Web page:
The Crusher has been on my radar for a few years. I’ve head whisperings. Legends tell of poor bike choices and massive suffering. Huge climbs. Loose gravel. No perfect bike. Mystery and intrigue…
DZ asked me a month ago if I wanted to join on a trip to Beaver to tackle the race. He’s childhood friends and a former cycling training partner of founder T. Burke Swindlehurst. Dave has wanted to do the race for a while and T-Bird convinced him to come out. I was a little more hesitant because it meant not finishing the Kenda Cup Endurance Series and forfeiting a possible series win, but you can always race in Big Bear. Utah is the real deal and this trip was too good to pass up.
The two of us hit the road at 5am Friday morning and put pedal to metal. We blew through LA before rush hour traffic accumulated and were in Vegas by 9am for breakfast. After a quick stop in St George we pulled into Beaver around 2pm and hit the populated registration line and met up with Robbie “Bear Cub” Schaeffer who was joining us on his way home from vacationing in Park City. Cub has done Leadville twice but is known for dropping explosive power grenades on our weekly Ride and Pint group ride from his restaurant/bike shop/coffee shop Pedalers Fork…not slogging for hours on fire roads. He wasn’t quite sure what he was getting himself into but oh man he’s a trooper. He re-geared his Moots Psychlo X RSL once he saw the course profile. Wise.
After checking in we hit the hotel and changed for a short leg opener on the road and fire roads right out of the hotel. Beaver is in a spectacular area. Right at the base of the mountains with endless rolling hills and dirt roads that go nowhere but meander for miles. There’s not much else to do in Beaver; except buy souvenir hats, shirts and shot glasses…which we did.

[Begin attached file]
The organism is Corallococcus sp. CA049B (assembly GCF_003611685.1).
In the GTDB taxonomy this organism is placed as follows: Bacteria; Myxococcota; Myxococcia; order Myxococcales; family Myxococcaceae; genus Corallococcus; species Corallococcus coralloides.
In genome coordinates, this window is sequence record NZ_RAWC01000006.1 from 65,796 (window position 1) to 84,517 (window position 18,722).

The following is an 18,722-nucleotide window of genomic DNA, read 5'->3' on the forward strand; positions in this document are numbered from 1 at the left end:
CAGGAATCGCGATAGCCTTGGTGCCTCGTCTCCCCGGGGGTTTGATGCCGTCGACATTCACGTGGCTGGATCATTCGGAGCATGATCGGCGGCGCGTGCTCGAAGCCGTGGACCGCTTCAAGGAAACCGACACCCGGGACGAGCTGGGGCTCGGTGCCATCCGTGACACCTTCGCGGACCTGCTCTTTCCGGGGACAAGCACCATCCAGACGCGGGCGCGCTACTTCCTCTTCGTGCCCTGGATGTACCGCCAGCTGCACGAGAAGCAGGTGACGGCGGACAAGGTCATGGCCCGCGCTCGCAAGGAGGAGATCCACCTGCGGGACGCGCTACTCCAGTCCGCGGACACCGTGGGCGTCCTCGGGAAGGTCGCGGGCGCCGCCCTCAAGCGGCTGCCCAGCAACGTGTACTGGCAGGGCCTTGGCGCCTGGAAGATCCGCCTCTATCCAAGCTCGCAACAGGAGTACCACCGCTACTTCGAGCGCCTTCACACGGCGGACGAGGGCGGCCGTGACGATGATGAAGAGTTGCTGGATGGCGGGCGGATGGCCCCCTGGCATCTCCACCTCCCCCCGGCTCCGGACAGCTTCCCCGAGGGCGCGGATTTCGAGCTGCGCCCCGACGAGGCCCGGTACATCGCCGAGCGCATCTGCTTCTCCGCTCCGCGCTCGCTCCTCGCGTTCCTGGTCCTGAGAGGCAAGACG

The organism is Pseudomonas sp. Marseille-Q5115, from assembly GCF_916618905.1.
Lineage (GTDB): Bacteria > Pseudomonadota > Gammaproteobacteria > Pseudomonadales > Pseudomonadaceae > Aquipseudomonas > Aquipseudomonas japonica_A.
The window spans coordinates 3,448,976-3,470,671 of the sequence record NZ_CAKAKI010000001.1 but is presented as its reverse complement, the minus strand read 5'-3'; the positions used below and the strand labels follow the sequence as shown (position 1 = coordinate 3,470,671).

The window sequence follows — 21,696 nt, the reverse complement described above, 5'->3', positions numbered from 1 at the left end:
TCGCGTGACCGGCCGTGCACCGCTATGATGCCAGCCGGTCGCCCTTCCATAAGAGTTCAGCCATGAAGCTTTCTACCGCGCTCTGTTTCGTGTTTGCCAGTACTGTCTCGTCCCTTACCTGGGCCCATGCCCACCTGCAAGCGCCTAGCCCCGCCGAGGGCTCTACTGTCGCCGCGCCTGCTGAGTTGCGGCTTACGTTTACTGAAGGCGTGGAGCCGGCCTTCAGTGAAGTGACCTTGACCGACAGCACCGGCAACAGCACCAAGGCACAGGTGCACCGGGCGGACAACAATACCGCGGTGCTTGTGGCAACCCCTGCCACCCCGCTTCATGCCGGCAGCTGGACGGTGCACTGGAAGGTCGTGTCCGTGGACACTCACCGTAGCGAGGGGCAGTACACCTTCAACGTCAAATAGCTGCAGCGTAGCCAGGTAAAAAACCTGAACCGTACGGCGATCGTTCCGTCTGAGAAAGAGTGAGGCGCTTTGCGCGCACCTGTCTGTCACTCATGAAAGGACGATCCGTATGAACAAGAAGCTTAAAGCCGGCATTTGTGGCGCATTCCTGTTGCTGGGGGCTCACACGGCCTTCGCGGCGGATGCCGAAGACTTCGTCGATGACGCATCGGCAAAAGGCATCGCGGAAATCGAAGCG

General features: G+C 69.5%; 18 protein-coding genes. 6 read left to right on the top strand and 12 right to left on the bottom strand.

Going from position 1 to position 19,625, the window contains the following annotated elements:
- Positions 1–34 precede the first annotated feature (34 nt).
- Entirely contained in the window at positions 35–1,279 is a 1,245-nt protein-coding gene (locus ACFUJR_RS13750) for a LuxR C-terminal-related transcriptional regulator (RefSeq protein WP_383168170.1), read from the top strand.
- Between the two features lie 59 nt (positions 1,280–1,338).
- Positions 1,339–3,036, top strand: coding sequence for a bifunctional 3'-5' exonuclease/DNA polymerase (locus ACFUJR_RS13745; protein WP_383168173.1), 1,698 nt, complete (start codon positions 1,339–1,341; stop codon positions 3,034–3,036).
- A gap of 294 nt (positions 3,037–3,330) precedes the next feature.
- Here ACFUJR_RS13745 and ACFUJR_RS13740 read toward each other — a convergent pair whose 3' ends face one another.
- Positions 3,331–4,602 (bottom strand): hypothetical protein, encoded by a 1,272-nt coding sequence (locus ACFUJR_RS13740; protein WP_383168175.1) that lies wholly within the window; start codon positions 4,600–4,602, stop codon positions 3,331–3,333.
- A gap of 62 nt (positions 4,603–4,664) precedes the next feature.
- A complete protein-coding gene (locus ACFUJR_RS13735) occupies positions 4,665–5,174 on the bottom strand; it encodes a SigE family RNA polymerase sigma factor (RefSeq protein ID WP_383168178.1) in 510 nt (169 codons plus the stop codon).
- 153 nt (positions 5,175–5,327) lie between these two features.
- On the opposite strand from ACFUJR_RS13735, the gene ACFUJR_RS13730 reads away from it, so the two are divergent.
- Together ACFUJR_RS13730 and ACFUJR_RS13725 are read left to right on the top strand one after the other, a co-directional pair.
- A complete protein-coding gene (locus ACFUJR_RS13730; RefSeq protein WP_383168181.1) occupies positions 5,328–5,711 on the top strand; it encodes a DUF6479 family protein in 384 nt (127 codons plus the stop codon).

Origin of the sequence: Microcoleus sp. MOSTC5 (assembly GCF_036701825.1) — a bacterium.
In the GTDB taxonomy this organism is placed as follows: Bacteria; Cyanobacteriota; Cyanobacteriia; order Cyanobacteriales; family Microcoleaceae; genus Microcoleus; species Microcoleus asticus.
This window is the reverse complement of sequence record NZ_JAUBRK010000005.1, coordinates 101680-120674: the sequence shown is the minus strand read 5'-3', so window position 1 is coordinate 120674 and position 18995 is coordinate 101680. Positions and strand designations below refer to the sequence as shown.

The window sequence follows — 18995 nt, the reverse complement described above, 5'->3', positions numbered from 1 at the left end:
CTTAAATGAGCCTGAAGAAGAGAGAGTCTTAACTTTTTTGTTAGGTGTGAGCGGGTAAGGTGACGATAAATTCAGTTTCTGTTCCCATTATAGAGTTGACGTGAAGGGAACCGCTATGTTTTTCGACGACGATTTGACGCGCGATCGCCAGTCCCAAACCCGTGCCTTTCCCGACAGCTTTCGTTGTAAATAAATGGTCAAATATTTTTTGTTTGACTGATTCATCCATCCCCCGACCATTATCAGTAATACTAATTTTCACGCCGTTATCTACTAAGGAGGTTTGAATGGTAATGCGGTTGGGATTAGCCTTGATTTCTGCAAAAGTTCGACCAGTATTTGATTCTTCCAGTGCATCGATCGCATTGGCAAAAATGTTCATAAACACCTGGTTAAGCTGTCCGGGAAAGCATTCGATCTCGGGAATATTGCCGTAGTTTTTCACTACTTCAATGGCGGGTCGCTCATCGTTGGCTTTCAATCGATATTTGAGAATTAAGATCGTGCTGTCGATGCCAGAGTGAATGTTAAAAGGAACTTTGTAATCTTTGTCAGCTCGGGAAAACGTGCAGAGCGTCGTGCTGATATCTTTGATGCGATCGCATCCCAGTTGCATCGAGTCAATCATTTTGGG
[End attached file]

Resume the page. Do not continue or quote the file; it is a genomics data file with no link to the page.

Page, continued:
After suffering and sliding around the Belgian Waffle Ride a few months ago I knew I didn’t want to tackle the Crusher on a road bike. I’m not Danny Pate. That left the FSI as the next logical choice. It weighs as much as a gravel bike and with some Renegade 1.8’s front and rear it should be just as fast, right? Wrong.
When I chose the MTB I was hoping for a loose, gnarly, sandy fireroad course along the lines of Cedar City 100k to give me an advantage, but that wasn’t the case. Apparently there have been rainy years where the course was in terrible shape but, duh, we’re in a drought so the course was as smooth as glass in a lot of sections. Should have thought of that. Also my 1x 32front and 11-42 rear was not ideal, even with the Absolute Black oval ring up front. You just find yourself too spun out on the pavement and spinning too fast on the climbs. Live and learn.
We lined up at 7:45 on Saturday. The weather was spectacular; warm, sunny…but windy. The pro field went off at 8am sharp with one minute waves after that. The pace was relaxed. Very relaxed. Popowski went off the front early and no one seemed to care. Neil Shirley and I were chatting and he seemed to think the strategy could work to put a little time on the field before the dirt. At his ‘go’ we took off the front but this time the field took noticed and they bridged. Oh well. Jay Petervary went right to the front and stayed there, doing all the work for the first ten miles. He didn’t even seem to notice that he was pulling fifty dudes- but then again he’s the kind of guy to ride the course 5 times, camp at the top, and do it again the next day.